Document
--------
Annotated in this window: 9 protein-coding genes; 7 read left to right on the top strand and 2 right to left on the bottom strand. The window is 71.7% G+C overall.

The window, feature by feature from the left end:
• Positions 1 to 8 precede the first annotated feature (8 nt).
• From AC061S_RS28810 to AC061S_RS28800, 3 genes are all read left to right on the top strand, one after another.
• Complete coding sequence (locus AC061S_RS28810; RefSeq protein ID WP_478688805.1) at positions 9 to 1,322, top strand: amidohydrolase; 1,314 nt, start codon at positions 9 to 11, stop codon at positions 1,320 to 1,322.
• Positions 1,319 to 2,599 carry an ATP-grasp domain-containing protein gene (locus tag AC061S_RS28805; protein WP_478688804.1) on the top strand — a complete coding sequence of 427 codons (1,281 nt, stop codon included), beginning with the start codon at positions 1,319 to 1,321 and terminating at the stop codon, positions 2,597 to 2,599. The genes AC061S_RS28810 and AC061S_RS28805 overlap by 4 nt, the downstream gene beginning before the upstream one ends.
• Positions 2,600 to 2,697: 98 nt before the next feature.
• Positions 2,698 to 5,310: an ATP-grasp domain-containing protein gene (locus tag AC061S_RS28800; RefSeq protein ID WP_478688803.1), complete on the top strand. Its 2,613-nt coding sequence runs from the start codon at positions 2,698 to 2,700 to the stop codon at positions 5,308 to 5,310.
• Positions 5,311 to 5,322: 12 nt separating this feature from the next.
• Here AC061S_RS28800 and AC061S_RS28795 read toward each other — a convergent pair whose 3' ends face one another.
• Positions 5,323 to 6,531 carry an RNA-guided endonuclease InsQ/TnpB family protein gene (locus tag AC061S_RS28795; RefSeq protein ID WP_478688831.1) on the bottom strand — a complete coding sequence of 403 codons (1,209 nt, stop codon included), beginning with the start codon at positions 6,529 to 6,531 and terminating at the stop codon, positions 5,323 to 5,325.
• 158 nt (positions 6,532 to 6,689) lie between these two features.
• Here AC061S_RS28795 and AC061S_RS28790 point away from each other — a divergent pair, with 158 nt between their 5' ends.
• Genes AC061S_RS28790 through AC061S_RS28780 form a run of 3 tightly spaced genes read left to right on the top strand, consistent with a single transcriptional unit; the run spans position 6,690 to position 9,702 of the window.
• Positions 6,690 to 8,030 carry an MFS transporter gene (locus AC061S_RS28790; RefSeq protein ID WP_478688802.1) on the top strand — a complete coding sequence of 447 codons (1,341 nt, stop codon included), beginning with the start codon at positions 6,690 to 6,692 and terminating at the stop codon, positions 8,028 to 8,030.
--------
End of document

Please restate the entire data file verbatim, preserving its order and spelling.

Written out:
Annotated in this window: 9 protein-coding genes; 7 read left to right on the top strand and 2 right to left on the bottom strand. The window is 71.7% G+C overall.

The window, feature by feature from the left end:
• Positions 1 to 8 precede the first annotated feature (8 nt).
• From AC061S_RS28810 to AC061S_RS28800, 3 genes are all read left to right on the top strand, one after another.
• Complete coding sequence (locus AC061S_RS28810; RefSeq protein ID WP_478688805.1) at positions 9 to 1,322, top strand: amidohydrolase; 1,314 nt, start codon at positions 9 to 11, stop codon at positions 1,320 to 1,322.
• Positions 1,319 to 2,599 carry an ATP-grasp domain-containing protein gene (locus tag AC061S_RS28805; protein WP_478688804.1) on the top strand — a complete coding sequence of 427 codons (1,281 nt, stop codon included), beginning with the start codon at positions 1,319 to 1,321 and terminating at the stop codon, positions 2,597 to 2,599. The genes AC061S_RS28810 and AC061S_RS28805 overlap by 4 nt, the downstream gene beginning before the upstream one ends.
• Positions 2,600 to 2,697: 98 nt before the next feature.
• Positions 2,698 to 5,310: an ATP-grasp domain-containing protein gene (locus tag AC061S_RS28800; RefSeq protein ID WP_478688803.1), complete on the top strand. Its 2,613-nt coding sequence runs from the start codon at positions 2,698 to 2,700 to the stop codon at positions 5,308 to 5,310.
• Positions 5,311 to 5,322: 12 nt separating this feature from the next.
• Here AC061S_RS28800 and AC061S_RS28795 read toward each other — a convergent pair whose 3' ends face one another.
• Positions 5,323 to 6,531 carry an RNA-guided endonuclease InsQ/TnpB family protein gene (locus tag AC061S_RS28795; RefSeq protein ID WP_478688831.1) on the bottom strand — a complete coding sequence of 403 codons (1,209 nt, stop codon included), beginning with the start codon at positions 6,529 to 6,531 and terminating at the stop codon, positions 5,323 to 5,325.
• 158 nt (positions 6,532 to 6,689) lie between these two features.
• Here AC061S_RS28795 and AC061S_RS28790 point away from each other — a divergent pair, with 158 nt between their 5' ends.
• Genes AC061S_RS28790 through AC061S_RS28780 form a run of 3 tightly spaced genes read left to right on the top strand, consistent with a single transcriptional unit; the run spans position 6,690 to position 9,702 of the window.
• Positions 6,690 to 8,030 carry an MFS transporter gene (locus AC061S_RS28790; RefSeq protein ID WP_478688802.1) on the top strand — a complete coding sequence of 447 codons (1,341 nt, stop codon included), beginning with the start codon at positions 6,690 to 6,692 and terminating at the stop codon, positions 8,028 to 8,030.